Nationals Baseball: Monday Quickie

Monday, January 29, 2018

Monday Quickie

Of course there isn't much to talk about - it's the 2017-2018 MLB Offseason but I did want to note something about the age stuff I talked about Friday. I noted that being old doesn't mean being bad but I didn't exactly look for examples to prove that. Well looking at 2012, 2013 and 2014* I found examples that would be both heartening and discouraging.

The oldest team, and the most discouraging one, during that stretch is easily the Phillies. They went from 102 game winning champs in 2011 to .500 in 2012 to 73 wins in 2013 and saddled with and old squad.  They'd have to sell-off beginning at this point and if things go well they will be back playing competitive baseball in 2019.

The second oldest team was the SF Giants. They would win 94 games in 2012 - then only get to 88 once since then. But they were able to stay competitive through 2016 and in 2014 a rather average season ended with a World Series Championship. They are making one more go at it now. We'll see if it's ill-fated or enough to put the Giants back in contention for a couple years.

Another old team was the Dodgers. The Dodgers would go on to win more games than anyone over the course of the next few seasons. The Dodgers would also spend a ton of money. Those things are related. Money can solve a lot of problems.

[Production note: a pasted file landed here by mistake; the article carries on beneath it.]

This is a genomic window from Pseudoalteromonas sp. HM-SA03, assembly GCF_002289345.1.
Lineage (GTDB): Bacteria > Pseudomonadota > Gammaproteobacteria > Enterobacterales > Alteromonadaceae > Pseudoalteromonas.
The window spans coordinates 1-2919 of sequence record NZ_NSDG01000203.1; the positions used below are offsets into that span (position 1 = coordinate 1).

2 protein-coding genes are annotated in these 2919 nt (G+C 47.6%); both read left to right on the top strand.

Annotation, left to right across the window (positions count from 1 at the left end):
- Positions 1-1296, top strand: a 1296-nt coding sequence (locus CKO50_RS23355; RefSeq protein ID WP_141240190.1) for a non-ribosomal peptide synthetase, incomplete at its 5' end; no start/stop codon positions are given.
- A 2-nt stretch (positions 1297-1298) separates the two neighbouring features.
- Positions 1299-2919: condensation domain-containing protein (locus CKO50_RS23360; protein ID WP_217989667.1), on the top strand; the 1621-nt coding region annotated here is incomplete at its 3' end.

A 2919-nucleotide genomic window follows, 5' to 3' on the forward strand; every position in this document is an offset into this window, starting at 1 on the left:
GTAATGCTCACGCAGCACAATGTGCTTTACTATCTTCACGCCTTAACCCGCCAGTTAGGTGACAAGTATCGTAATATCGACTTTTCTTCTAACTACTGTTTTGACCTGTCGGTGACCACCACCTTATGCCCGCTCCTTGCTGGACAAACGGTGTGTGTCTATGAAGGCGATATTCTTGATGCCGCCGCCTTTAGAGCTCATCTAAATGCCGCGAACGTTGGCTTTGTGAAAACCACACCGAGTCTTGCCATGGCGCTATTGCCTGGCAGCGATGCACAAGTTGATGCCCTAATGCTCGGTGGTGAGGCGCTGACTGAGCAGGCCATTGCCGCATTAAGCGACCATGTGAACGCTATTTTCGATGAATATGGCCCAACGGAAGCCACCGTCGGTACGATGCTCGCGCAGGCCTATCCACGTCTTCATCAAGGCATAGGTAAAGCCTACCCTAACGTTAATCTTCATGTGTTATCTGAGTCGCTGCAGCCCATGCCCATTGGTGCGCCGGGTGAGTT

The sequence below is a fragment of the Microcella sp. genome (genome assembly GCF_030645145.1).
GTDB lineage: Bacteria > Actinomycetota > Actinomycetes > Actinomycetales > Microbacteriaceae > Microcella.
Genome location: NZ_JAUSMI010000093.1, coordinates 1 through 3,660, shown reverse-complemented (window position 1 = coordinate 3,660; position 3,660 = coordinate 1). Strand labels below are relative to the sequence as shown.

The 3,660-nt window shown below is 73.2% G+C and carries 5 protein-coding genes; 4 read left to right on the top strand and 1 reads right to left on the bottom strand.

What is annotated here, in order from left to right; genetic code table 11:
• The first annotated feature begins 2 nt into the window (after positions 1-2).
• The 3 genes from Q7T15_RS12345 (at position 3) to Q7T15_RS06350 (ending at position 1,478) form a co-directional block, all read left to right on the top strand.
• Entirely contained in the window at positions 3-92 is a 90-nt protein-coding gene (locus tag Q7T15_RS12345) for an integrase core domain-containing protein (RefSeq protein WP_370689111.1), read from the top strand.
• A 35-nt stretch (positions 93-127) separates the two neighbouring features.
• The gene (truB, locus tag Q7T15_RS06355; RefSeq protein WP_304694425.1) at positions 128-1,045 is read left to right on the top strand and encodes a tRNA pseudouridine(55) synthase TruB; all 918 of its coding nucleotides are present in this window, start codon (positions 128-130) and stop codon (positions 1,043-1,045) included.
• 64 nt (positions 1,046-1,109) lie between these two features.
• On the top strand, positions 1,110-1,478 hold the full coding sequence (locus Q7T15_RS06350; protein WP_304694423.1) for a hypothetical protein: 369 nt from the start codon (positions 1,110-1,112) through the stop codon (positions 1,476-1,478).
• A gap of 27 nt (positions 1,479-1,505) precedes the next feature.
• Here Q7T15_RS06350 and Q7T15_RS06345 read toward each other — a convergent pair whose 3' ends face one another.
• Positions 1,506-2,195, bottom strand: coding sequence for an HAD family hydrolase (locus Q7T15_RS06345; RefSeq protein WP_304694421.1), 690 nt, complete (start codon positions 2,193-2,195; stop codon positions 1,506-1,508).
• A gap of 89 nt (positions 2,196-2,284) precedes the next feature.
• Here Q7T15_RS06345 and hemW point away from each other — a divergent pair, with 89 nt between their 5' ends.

A surprise team to show up among the oldies was the 2014 Milwaukee Brewers. They didn't really do much to get there - just added a couple 30 year olds and watched the rest of the team age in place.  They would, like the Phillies, immediately collapse into a fodder team. But by 2017 they were able to turn things around and they should be a WC / Division contender in 2018.

These four teams kind of capture what can happen to the Nats over the next few years.

They can become non-competitive and decide to trade it all away with hopes of a quick rebuild. After getting old in 2014 the Brewers gave it half a year then packed it in. They would trade Aramis Ramirez, Carlos Gomez, John Broxton, Gerardo Parra, Neal Cotts, Frankie Rodriguez, Adam Lind, Jean Segura, and Khris Davis away between the middle of the 2015 season and the start of the 2016 season** 

They can become non-competitive but try to hold on and end up with a mess to dig out of. The Phillies got old actually way back in 2008 and would dominate the division through 2011. But the '08 team was deceptive. The team was grouped tightly around 30 and the key guys were still on the 20s side, if just. The 2011 was truly old with the best players being early 30s at least***. Still old got them success and they wouldn't begin trading until after 2014 was over. By then it was too late. The returns were small and the team couldn't quickly fix the problems they now faced.